Touring dramatic Santander

A map of the Department of Santander, Colombia
A map of the Department of Santander, Colombia

The ants took to hot oil as popping corn in butter. With every crackle and sizzle, the line got longer, with teenagers and grandparents waiting for their chance to take home a paper bag of deep fried “buttocks” – the red leaf-cutting ant known as a “culona.”  Even if Spiderman were showing at the local movie club, the locals couldn’t have been more enthusiastic about the critters, which for two months every year turns into a harvest and gets under the skin of visiting tourists to Santander.

If ants and bats freak you out, then brace yourself for the outdoor adventures in Santander because this department gives new meaning to the word “dramatic.” The swells of the river Fonce get our adrenaline going and as we are in San Gil, we want to tame the noble river. But it will take more than eight oars to get us down stream.

Fried ants in the Santander Department by Régine Debatty

Truly a unique aspect of Santandereano culture, hormigas culonas (fried “big-butt” ants) are a snack for braver travelers.

Team work is our only option – and knowing when to scream when the waves hit! Of course, you don’t want to end up in a raging river, so grabbing hard on the rubber handles of the dingy is a tummy-saving recommendation. Some tourists, having drank too many gallons of river water, end up seeing Santander from roadside rest stops, where in this department, washroom paper is charged at $200 pesos. If you don’t have enough small coins, this can make for an  embarrassing vacation.

Ranking “3” on the international rafting classification of “5”, the Fonce is as much of a rush as it is a beautiful waterway. As other adventure tourism attractions in this mountainous corner of Colombia, the river commands physical stamina and an appreciation for nature.

The town of San Gil prides itself on its idyllic setting on the Fonce. As one climbs the streets of the town, the red and blue painted houses promote the best of outdoor pursuits, everything from abseiling, kayaking, canoeing and cave exploration. There we go, with the bats!

Dubbed the ‘pearl’ of the Fonce valley, San Gil is the heart from which to explore the Guanentá region characterized by rolling hills, red earth, rocks and white walled colonial villages. The town has an airy Cathedral and several  cafés for enjoying an evening drink. English-speaking guides and necessary safety measures are obligatory for enjoying ‘extreme’ outdoor adventures.

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San Gil is also home to one of the country’s most beautiful parks – El Gallineral. Four hectares of preserved woodland are covered by ghostly Higuerón trees, which take on an eerie beauty in the afternoon light. The park has a restaurant, which serves local platters such as the carne horneada or smoked beef.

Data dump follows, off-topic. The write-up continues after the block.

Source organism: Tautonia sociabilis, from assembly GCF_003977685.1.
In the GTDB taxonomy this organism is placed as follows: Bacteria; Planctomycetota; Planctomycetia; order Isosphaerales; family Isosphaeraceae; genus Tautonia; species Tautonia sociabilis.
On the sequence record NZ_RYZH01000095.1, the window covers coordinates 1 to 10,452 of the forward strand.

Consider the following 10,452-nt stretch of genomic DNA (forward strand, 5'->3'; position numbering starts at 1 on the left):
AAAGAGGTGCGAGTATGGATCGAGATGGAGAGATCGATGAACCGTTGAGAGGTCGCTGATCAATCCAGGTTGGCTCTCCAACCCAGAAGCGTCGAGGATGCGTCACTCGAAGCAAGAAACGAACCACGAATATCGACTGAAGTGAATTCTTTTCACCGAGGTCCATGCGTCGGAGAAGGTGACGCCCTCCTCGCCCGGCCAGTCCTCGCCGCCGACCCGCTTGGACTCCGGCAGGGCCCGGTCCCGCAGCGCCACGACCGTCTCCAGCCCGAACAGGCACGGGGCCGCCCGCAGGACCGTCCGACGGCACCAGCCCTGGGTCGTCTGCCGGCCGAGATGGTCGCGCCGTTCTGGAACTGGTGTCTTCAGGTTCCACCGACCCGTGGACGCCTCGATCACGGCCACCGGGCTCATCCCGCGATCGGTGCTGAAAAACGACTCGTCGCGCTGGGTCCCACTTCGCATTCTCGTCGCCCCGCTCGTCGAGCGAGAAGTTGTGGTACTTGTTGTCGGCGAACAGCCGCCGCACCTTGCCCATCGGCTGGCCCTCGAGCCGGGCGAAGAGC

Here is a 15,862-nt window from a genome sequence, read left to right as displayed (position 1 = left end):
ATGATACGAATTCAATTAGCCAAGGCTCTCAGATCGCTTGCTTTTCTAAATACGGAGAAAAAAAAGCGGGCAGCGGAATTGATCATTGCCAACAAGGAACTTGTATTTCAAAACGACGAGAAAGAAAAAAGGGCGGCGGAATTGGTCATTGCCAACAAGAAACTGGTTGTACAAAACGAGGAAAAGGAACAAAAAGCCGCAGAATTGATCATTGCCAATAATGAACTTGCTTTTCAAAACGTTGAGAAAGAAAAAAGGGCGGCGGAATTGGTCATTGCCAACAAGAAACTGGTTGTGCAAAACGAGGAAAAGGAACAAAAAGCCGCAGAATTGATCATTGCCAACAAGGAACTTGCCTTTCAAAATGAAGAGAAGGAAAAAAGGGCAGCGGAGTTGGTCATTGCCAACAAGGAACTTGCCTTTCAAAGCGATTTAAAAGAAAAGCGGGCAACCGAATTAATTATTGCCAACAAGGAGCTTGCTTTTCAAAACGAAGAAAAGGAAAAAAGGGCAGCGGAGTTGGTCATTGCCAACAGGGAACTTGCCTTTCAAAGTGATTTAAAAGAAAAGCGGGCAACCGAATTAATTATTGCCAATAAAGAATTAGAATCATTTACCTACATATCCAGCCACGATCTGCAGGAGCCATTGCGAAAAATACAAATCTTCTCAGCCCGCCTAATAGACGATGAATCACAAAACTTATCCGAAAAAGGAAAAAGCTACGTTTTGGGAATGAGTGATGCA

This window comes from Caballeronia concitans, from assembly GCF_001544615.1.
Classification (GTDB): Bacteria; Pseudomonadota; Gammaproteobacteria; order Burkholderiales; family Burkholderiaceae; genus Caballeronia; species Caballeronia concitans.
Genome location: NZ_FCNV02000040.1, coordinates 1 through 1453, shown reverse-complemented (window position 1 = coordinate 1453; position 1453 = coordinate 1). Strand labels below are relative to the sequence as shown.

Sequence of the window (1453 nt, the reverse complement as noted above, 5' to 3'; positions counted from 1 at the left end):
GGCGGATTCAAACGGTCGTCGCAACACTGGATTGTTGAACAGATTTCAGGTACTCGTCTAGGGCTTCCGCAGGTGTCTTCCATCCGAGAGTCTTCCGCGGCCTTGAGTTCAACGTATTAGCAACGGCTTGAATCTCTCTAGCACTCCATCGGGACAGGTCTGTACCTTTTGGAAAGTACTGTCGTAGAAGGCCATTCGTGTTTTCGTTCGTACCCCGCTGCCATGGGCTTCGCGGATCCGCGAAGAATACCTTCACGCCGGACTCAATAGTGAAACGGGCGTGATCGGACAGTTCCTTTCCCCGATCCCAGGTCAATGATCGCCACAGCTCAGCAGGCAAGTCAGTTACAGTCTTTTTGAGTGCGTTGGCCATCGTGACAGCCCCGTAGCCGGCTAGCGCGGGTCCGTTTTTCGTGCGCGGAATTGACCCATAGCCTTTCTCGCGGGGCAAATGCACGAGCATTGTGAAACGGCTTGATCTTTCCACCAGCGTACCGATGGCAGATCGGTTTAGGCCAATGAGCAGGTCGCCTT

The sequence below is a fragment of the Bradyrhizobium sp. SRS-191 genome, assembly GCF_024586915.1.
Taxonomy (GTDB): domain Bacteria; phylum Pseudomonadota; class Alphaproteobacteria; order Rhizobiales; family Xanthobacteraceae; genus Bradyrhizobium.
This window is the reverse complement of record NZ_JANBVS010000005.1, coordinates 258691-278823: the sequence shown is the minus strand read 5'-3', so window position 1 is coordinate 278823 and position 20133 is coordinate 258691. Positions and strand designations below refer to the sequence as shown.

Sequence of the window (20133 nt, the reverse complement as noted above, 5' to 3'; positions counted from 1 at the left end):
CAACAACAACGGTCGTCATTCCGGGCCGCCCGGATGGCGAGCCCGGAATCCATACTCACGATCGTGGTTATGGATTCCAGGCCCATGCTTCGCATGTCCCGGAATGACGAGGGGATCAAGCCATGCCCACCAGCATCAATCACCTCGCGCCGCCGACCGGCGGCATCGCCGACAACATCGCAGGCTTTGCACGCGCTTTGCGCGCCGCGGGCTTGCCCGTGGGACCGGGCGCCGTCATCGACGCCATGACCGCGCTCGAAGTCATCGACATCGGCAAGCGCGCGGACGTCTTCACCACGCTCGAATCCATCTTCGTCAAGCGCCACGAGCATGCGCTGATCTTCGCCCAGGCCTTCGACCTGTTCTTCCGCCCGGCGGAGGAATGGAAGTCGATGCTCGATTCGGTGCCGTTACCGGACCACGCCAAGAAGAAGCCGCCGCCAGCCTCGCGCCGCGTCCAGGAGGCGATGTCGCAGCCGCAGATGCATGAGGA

Cañon de Chicamocha by Guillermo Vasquez

Santander is well-known for its incredibly dramatic landscapes, like this view of the Cañon de Chicacmocha.

The towns of Santander are charming and steeped in history. Get to know the names of places such as Aratoca, Pinchote and Curití and you’ll see why the mountainous terrain for centuries has attracted outsiders.

Locked in time, Barichara is 20 minutes from San Gil and perched on an arid plateau. Declared a national monument in 1978, it is home to stone artisans who ply their trade and several interior designers have renovated some of the characteristic waddle and daub houses into pottery workshops. Among the many restaurants available, Color de Hormiga, offers dishes with our favorite ant. Bug gastronomy isn’t everyone’s idea of a romantic night out, but knowing the creativity of the Santanderanos it wouldn’t surprise me if next time I return, they’ll be serving ant ice-cream in the town square.

Among the free roaming goats and patchwork of passageways in nearby Guane, you can check the town’s 17th century chapel and the unique paleontological museum crammed with dusty fossils, including the remains of one dinosaur that roamed these rift valleys when everything, including the Fonce and Suaréz rivers were underwater.

The Chicamocha Canyon rises from the river which carries its name, to breathtaking heights at Mesa de los Santos. From the look out point at the Chicamocha National Park you can appreciate a cinematic view of arid mountain tops. If one were to compare landscapes, you could be on the road to Kabul, except for the Swiss-made cable car which spans the gorge and from where some very dare-devil gliders punch-off to catch the wind.

Santander must be traveled at leisure. Give yourself time from getting from rock face to valley by bus. There are good connections across the department and frequent service to the department’s capital, Bucaramanga. Just make sure, you bring a camera and plenty of small change in case you eat too many “culonas” and wash them down with river water. Dramatic.


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